Posted August 13, 2018 by Norby Ela in Comics

5 Greatest Epic Comic Book Series that Brian K. Vaughan Has Ever Written

Multi-awarded Eisner awardee Brian K. Vaughan announced recently in the letter-page of Saga #54 that he and co-creator Fiona Staples need a year-long hiatus to attend some of their personal matters and most importantly, to “recharge” their artistic repertoires to deliver us more heartwarming and tragic tales of Hazel and company next year and beyond.

In the meantime, this is an appropriate time to re-read some of BKV’s growing list of opuses that are considered both commercially and critically darlings in the comics industry. In this regard, I focus on his epic series, aka the long series that run for more twelve or so issues that also garner him (and his fellow co-creators) important critical appraisals and comic awards, particularly the prestigious Eisner Awards. So, his other limited or “finite” series like his many superhero stints in Marvel and DC, We Stand On Guard, and Barrier are excluded. Here are my top five the writer’s greatest epics:

Runaways 2018


Started in 2003 with Adrian Alphona as the illustrator, the series ran over a staggering forty issues. This series centers on a group of teenagers called “The Pride” whose parents were sadly the antagonists and they needed to, well, run away from them. This one is significant for the characters like Nico Minoru, Old Lace, Gertrude Yorkes, Victor Mancha and others were considered fresh, if not original, in the time then superhero characters were becoming stagnant and repetitive in essence. BKV’s dialogues were already razor-sharp and witty in delivering jokes and prominently in angst moments, in addition of the well-balanced pacing of tender, action and tragic parts that would definitely be the creator’s trademark signatures in many of his future literary endeavors. Furthermore, “Runaways” and some of his works paved him one of his first Eisner Awards in 2005 as the “Best Writer” in comics. Proof of its quality of this seminal work, it was adapted into a cable-television series in Hulu in 2017.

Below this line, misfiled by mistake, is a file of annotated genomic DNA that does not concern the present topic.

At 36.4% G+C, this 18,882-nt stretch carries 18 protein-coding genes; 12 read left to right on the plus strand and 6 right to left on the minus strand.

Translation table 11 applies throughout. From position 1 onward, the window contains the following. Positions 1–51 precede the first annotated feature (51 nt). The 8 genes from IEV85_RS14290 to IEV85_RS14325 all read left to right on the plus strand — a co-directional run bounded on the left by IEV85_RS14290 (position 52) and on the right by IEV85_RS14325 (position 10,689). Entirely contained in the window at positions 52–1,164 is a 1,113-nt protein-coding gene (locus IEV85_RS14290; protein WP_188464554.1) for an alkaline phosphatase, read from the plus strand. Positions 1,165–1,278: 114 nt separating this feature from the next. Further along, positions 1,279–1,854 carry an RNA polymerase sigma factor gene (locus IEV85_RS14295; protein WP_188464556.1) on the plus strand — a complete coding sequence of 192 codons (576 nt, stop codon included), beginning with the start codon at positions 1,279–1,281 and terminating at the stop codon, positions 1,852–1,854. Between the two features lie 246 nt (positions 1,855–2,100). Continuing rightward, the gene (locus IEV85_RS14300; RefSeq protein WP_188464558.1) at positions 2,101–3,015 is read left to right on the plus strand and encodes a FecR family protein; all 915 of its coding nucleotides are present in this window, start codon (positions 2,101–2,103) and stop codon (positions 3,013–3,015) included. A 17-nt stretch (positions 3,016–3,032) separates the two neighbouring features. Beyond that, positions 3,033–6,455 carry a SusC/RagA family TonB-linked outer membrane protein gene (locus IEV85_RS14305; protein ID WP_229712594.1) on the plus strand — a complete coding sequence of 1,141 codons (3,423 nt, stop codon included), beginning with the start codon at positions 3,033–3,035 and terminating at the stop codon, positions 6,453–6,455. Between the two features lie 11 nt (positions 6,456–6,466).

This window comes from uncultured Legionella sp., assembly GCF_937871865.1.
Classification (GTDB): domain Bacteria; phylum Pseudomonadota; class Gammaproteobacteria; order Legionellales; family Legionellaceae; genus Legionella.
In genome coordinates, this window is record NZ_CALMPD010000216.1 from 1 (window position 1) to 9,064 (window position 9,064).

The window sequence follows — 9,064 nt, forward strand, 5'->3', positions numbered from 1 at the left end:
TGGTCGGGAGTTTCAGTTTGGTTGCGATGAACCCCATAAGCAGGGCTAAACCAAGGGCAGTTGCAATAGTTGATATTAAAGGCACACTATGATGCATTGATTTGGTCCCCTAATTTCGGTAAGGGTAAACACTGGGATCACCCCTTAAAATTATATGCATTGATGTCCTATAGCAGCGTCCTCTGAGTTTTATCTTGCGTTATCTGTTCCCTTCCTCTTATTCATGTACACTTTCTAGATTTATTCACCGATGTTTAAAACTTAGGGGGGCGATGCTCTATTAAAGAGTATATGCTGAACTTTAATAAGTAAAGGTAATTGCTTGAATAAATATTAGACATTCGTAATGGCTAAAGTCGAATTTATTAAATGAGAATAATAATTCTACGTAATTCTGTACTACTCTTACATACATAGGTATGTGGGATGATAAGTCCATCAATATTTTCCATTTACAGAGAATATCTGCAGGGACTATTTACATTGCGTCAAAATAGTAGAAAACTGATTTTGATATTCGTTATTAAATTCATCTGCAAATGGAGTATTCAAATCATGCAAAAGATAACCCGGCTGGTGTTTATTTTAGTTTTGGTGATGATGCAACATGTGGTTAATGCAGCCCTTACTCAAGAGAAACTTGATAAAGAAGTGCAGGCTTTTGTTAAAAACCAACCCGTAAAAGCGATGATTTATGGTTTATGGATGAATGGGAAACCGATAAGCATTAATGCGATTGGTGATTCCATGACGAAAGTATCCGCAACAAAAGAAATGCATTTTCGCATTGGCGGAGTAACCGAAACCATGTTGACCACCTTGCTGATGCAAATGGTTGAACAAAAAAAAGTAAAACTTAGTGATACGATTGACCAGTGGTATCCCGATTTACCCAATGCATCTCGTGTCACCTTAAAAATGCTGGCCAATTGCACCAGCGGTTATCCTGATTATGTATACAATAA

Paper Girls 2018


Currently, on its twenty-third issue, fans and viewers of anything Stranger Things would definitely love this one as this is BVK’s love letter of anything the 1980s could offer. Pop culture references in music, video games, board games, television series, and even the supernatural and extra-terrestrial phenomena and conspiracy theories… they are all referred in Paper Girls, including the iconic bicycle newspaper delivery stuff. If one is already missing the Saga need, how about this one instead, but grounded in planet Earth. Similar to the previous entry, this series already won a couple of Eisner Awards in the last two years, including Best Colorist (Matt Wilson) and Best New Series categories. Quirky, fun, suspenseful, and nostalgic (for us some older readers around), Paper Girls is a perfect reading compliment after watching anything related to the often misunderstood but glorious Eighties era.

Ex Machina 2018


You want something more political, edgy and engaging read, I highly recommend Ex Machina. Running over fifty issues (including some one-shot “specials”) BKV (and artist extraordinaire Tony Harris) explored an alternative universe to answer a nagging question, what if there is a real superhero in a real world? Though this was already explored, it was the execution that matters and there you have it, a superhero named Mitchell Hundred who had the power to control and manipulate any machines within his ranged. He used his powers against a terrorist attack in the City of Lights, and eventually ran for mayoral post and won by the landslide. But that’s only the beginning. The succeeding arcs focused on the on Hundred’s entire mayoral stint that is anything but a walk in the park. Political intrigues, machinations, backstabbing, betrayals, Machiavellian tactics, and even an imminent invasion by other inter-dimensional beings are masterfully narrated by this Ohio-born maestro. Additionally, BKV treated history nerds/geeks/aficionados with tons of historical tidbits about New York history, especially the political spectrum. Thus, Ex-Machina is akin to watching The West Wing, House of Cards and to some extent, Game of Thrones in comic book form.